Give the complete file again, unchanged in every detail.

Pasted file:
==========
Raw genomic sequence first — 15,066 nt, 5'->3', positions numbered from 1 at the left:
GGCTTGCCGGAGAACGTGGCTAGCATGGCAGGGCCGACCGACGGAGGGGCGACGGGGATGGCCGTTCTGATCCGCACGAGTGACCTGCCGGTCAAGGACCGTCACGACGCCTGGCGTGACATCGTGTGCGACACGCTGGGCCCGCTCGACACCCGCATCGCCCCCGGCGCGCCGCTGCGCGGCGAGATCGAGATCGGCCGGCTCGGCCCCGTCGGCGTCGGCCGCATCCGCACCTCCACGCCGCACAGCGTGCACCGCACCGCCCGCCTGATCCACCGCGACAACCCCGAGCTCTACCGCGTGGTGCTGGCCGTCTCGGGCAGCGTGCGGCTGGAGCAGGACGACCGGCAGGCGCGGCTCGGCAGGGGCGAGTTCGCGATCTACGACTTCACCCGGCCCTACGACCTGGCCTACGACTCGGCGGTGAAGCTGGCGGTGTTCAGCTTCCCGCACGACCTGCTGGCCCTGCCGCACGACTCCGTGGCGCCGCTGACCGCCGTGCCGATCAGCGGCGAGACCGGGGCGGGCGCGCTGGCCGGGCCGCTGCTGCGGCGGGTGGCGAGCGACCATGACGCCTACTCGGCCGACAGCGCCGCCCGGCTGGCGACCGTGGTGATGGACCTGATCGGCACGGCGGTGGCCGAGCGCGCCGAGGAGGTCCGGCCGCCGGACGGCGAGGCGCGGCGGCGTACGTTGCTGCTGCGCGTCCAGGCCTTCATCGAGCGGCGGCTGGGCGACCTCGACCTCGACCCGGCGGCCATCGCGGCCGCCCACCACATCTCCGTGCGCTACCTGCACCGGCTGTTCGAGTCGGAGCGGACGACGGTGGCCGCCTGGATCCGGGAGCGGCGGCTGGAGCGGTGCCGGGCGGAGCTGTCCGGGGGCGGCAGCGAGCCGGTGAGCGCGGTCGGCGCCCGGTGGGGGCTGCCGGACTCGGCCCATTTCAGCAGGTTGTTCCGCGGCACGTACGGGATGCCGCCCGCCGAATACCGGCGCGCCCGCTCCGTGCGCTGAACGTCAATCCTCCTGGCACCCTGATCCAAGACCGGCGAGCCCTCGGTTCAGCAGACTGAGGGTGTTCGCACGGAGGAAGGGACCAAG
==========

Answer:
Raw genomic sequence first — 15,066 nt, 5'->3', positions numbered from 1 at the left:
GGCTTGCCGGAGAACGTGGCTAGCATGGCAGGGCCGACCGACGGAGGGGCGACGGGGATGGCCGTTCTGATCCGCACGAGTGACCTGCCGGTCAAGGACCGTCACGACGCCTGGCGTGACATCGTGTGCGACACGCTGGGCCCGCTCGACACCCGCATCGCCCCCGGCGCGCCGCTGCGCGGCGAGATCGAGATCGGCCGGCTCGGCCCCGTCGGCGTCGGCCGCATCCGCACCTCCACGCCGCACAGCGTGCACCGCACCGCCCGCCTGATCCACCGCGACAACCCCGAGCTCTACCGCGTGGTGCTGGCCGTCTCGGGCAGCGTGCGGCTGGAGCAGGACGACCGGCAGGCGCGGCTCGGCAGGGGCGAGTTCGCGATCTACGACTTCACCCGGCCCTACGACCTGGCCTACGACTCGGCGGTGAAGCTGGCGGTGTTCAGCTTCCCGCACGACCTGCTGGCCCTGCCGCACGACTCCGTGGCGCCGCTGACCGCCGTGCCGATCAGCGGCGAGACCGGGGCGGGCGCGCTGGCCGGGCCGCTGCTGCGGCGGGTGGCGAGCGACCATGACGCCTACTCGGCCGACAGCGCCGCCCGGCTGGCGACCGTGGTGATGGACCTGATCGGCACGGCGGTGGCCGAGCGCGCCGAGGAGGTCCGGCCGCCGGACGGCGAGGCGCGGCGGCGTACGTTGCTGCTGCGCGTCCAGGCCTTCATCGAGCGGCGGCTGGGCGACCTCGACCTCGACCCGGCGGCCATCGCGGCCGCCCACCACATCTCCGTGCGCTACCTGCACCGGCTGTTCGAGTCGGAGCGGACGACGGTGGCCGCCTGGATCCGGGAGCGGCGGCTGGAGCGGTGCCGGGCGGAGCTGTCCGGGGGCGGCAGCGAGCCGGTGAGCGCGGTCGGCGCCCGGTGGGGGCTGCCGGACTCGGCCCATTTCAGCAGGTTGTTCCGCGGCACGTACGGGATGCCGCCCGCCGAATACCGGCGCGCCCGCTCCGTGCGCTGAACGTCAATCCTCCTGGCACCCTGATCCAAGACCGGCGAGCCCTCGGTTCAGCAGACTGAGGGTGTTCGCACGGAGGAAGGGACCAAG